2. buildah config --cmd '[""]' $id But they didn't work. I, getting bonkers about not getting a solution, ran buildah config --cmd '[]' $id and it worked! There was no "bash" being passed as a parameter!

Running the image

For this one, I use this command to run it:

podman run -it --rm -v $PWD/config:/app/config -v $PWD/out:/app/out localhost/rep

And it worked flawlessly. I was happy.

Size of the image

I also took a look at the image size just to see if our efforts have made any significant effect. So running podman image ls gives:

REPOSITORY                 TAG         IMAGE ID      CREATED            SIZE
localhost/rep              latest      4c129f4360a0  About an hour ago  494 MB

494 MB. Still OK. Could have easily been in the range of 1GB if I would install Python to install the dependencies. I did that too, here are some rough figures:

  • With Python and pip: 1.1 GB
  • With Python and pip, but deleted them afterwards plus ran apt autoremove: ~580 MB

Getting attracted to Alpine, again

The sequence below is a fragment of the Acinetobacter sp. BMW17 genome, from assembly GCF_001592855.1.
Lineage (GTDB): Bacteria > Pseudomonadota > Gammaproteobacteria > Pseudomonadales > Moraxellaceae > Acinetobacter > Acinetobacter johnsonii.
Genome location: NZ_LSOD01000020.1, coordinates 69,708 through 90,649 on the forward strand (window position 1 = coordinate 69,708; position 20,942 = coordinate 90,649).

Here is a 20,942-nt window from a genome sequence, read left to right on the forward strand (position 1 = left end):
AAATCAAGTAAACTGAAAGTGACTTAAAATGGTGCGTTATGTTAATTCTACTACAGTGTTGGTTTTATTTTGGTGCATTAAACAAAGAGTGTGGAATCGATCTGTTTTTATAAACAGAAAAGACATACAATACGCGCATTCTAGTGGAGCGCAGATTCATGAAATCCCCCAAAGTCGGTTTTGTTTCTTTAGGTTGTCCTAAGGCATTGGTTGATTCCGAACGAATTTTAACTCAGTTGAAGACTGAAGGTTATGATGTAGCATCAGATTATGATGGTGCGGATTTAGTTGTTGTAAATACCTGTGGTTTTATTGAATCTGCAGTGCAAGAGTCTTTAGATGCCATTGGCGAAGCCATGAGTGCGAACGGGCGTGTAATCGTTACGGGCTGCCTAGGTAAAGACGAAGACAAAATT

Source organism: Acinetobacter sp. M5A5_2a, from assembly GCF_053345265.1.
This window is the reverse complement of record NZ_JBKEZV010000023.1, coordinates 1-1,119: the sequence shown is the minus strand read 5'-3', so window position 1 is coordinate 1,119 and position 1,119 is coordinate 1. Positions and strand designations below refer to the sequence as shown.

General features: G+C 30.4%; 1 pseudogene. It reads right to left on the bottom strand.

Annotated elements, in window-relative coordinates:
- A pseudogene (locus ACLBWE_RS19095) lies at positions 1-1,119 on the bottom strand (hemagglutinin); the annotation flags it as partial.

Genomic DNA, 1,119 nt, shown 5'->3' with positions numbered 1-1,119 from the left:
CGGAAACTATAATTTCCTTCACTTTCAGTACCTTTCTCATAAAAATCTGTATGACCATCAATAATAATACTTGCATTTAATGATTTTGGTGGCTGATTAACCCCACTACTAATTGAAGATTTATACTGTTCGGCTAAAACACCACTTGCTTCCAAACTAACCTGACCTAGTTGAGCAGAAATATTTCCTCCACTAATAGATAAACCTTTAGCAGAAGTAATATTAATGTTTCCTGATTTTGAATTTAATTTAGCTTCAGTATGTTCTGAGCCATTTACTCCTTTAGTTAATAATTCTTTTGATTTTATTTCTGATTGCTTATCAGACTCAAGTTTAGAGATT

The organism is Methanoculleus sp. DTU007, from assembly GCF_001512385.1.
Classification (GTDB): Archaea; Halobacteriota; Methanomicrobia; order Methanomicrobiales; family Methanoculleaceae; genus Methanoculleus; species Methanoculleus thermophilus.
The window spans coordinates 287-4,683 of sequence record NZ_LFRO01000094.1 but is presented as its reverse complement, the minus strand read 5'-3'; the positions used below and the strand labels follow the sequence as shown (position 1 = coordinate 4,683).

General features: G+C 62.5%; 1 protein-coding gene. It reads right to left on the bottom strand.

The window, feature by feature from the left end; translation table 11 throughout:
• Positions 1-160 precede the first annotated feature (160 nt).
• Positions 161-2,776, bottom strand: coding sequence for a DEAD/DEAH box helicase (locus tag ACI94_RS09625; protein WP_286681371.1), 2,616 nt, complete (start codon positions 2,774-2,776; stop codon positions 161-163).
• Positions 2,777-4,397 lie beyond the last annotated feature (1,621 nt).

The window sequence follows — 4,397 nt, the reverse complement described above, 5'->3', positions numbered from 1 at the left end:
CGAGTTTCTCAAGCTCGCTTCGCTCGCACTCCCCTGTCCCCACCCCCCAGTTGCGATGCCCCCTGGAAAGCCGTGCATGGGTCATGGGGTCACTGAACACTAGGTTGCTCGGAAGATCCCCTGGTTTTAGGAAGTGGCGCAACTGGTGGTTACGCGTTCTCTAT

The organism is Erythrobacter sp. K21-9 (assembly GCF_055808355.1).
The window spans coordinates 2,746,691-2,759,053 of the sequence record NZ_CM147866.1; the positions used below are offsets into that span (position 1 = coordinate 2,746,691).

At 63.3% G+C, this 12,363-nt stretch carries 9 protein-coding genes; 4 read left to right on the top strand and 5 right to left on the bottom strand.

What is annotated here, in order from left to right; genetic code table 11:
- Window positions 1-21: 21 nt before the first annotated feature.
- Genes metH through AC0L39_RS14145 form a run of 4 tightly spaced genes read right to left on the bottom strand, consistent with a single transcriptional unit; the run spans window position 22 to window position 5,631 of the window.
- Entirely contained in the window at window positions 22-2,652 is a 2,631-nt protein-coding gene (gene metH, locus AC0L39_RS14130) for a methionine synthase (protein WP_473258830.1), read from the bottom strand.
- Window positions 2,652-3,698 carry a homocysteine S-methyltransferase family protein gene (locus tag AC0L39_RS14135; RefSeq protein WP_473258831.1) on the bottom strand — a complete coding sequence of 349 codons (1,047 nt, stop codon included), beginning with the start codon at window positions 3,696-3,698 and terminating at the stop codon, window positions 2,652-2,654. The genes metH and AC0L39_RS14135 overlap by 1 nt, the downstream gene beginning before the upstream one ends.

As I am writing this post, another idea pops up: what if, we bundle the app into an AppImage bundle, and pop it inside an Alpine container? After all, AppImage bundles, if done correctly, can run anywhere, even in the scratch container. Also we could save more storage space. The Ubuntu image still has lots of things that are of no use to my app and we could, in theory, cut on a lot of bloat. The general process could be:

  1. Figure out the shared libraries of the app and the Playwright-supplied Chromium binary.
  2. Create an AppImage.
  3. Pop it in the scratch/alpine image Could be a very nice plan to do, but not now, its for another day! Figured out the shared libraries using ldd, I made an AppImage, tried to run it on my host machine, but it failed to generate the PDFs. Maybe the Chromium binary was missing a library or two, who knows. Later I found a Docker image for running Chrome in Alpine and thought of trying it out. But first, I checked the image size, it was 282.18 MB compressed. If I consider the compression ratio to be about as half, that, plus, my binary, the total storage space would be well over the current image size. Not worth the effort.

Ending Words

This was really my first time making an image, and it was a fun adventure, span over the course of a week.

If you are interested about this project, check it out here.

Also, here's a direct link to the script that makes the container image.


  1. ( ) Always read your man pages when in doubt. It helps. If it doesn't, then you might need to look up elsewhere.